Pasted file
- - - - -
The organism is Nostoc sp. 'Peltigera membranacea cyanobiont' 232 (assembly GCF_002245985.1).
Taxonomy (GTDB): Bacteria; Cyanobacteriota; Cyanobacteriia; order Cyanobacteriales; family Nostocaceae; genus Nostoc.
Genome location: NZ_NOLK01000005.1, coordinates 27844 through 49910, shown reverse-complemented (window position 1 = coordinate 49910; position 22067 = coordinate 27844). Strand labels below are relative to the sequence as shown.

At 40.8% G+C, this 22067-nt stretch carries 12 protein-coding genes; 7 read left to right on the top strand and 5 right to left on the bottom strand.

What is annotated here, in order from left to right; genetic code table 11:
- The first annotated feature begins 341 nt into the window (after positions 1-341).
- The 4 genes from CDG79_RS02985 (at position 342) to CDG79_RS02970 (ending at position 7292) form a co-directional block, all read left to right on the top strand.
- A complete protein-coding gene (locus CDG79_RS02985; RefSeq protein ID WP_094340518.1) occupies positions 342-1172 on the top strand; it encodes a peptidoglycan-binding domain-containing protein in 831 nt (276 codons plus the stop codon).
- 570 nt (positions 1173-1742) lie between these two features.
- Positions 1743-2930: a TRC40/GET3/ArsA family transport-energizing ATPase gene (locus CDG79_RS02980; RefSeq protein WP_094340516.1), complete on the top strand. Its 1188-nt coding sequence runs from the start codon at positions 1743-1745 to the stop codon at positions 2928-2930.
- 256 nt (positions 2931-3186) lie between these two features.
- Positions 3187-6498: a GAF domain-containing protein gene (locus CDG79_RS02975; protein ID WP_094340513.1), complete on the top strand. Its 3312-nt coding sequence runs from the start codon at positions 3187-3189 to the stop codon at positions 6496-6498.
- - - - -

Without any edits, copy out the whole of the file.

The organism is Nostoc sp. 'Peltigera membranacea cyanobiont' 232 (assembly GCF_002245985.1).
Taxonomy (GTDB): Bacteria; Cyanobacteriota; Cyanobacteriia; order Cyanobacteriales; family Nostocaceae; genus Nostoc.
Genome location: NZ_NOLK01000005.1, coordinates 27844 through 49910, shown reverse-complemented (window position 1 = coordinate 49910; position 22067 = coordinate 27844). Strand labels below are relative to the sequence as shown.

At 40.8% G+C, this 22067-nt stretch carries 12 protein-coding genes; 7 read left to right on the top strand and 5 right to left on the bottom strand.

What is annotated here, in order from left to right; genetic code table 11:
- The first annotated feature begins 341 nt into the window (after positions 1-341).
- The 4 genes from CDG79_RS02985 (at position 342) to CDG79_RS02970 (ending at position 7292) form a co-directional block, all read left to right on the top strand.
- A complete protein-coding gene (locus CDG79_RS02985; RefSeq protein ID WP_094340518.1) occupies positions 342-1172 on the top strand; it encodes a peptidoglycan-binding domain-containing protein in 831 nt (276 codons plus the stop codon).
- 570 nt (positions 1173-1742) lie between these two features.
- Positions 1743-2930: a TRC40/GET3/ArsA family transport-energizing ATPase gene (locus CDG79_RS02980; RefSeq protein WP_094340516.1), complete on the top strand. Its 1188-nt coding sequence runs from the start codon at positions 1743-1745 to the stop codon at positions 2928-2930.
- 256 nt (positions 2931-3186) lie between these two features.
- Positions 3187-6498: a GAF domain-containing protein gene (locus CDG79_RS02975; protein ID WP_094340513.1), complete on the top strand. Its 3312-nt coding sequence runs from the start codon at positions 3187-3189 to the stop codon at positions 6496-6498.